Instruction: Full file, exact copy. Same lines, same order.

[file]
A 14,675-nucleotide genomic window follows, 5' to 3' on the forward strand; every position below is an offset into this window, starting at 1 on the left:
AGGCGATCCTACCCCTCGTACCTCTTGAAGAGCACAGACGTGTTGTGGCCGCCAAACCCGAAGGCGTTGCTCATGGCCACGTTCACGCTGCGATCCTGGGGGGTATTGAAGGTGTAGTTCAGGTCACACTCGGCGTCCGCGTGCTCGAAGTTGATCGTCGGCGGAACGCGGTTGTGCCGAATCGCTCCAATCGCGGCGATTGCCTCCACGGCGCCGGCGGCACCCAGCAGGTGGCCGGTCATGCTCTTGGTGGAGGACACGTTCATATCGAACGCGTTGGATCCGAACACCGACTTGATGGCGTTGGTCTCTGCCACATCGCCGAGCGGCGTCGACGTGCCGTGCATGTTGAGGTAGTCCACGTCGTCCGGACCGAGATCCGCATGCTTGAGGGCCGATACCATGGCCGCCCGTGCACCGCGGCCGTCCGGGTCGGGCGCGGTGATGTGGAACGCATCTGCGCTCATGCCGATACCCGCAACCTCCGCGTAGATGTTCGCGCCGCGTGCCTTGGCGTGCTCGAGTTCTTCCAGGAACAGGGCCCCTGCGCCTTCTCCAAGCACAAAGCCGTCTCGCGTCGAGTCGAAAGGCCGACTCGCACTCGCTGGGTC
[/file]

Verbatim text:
A 14,675-nucleotide genomic window follows, 5' to 3' on the forward strand; every position below is an offset into this window, starting at 1 on the left:
AGGCGATCCTACCCCTCGTACCTCTTGAAGAGCACAGACGTGTTGTGGCCGCCAAACCCGAAGGCGTTGCTCATGGCCACGTTCACGCTGCGATCCTGGGGGGTATTGAAGGTGTAGTTCAGGTCACACTCGGCGTCCGCGTGCTCGAAGTTGATCGTCGGCGGAACGCGGTTGTGCCGAATCGCTCCAATCGCGGCGATTGCCTCCACGGCGCCGGCGGCACCCAGCAGGTGGCCGGTCATGCTCTTGGTGGAGGACACGTTCATATCGAACGCGTTGGATCCGAACACCGACTTGATGGCGTTGGTCTCTGCCACATCGCCGAGCGGCGTCGACGTGCCGTGCATGTTGAGGTAGTCCACGTCGTCCGGACCGAGATCCGCATGCTTGAGGGCCGATACCATGGCCGCCCGTGCACCGCGGCCGTCCGGGTCGGGCGCGGTGATGTGGAACGCATCTGCGCTCATGCCGATACCCGCAACCTCCGCGTAGATGTTCGCGCCGCGTGCCTTGGCGTGCTCGAGTTCTTCCAGGAACAGGGCCCCTGCGCCTTCTCCAAGCACAAAGCCGTCTCGCGTCGAGTCGAAAGGCCGACTCGCACTCGCTGGGTC